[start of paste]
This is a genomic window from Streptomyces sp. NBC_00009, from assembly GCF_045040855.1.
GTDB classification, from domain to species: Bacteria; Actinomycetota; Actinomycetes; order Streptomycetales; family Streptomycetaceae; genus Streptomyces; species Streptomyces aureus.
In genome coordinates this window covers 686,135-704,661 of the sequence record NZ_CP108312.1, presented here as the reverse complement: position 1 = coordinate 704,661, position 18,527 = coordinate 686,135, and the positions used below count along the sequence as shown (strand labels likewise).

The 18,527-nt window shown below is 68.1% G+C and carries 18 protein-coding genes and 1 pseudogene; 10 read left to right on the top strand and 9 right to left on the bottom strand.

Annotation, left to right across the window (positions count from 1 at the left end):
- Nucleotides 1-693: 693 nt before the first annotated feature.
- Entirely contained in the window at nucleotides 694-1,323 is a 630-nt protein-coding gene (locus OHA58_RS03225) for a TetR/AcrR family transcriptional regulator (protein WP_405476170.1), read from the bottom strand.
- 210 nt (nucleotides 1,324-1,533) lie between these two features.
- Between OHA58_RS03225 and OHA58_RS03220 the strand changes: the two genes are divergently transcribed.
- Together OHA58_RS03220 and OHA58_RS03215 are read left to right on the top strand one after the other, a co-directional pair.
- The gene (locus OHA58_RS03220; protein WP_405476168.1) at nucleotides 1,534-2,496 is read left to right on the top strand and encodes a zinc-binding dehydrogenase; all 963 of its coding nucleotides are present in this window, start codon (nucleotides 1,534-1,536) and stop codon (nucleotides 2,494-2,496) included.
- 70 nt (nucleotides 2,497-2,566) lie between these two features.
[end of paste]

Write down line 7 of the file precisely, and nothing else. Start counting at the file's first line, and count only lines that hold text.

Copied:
- Entirely contained in the window at nucleotides 694-1,323 is a 630-nt protein-coding gene (locus OHA58_RS03225) for a TetR/AcrR family transcriptional regulator (protein WP_405476170.1), read from the bottom strand.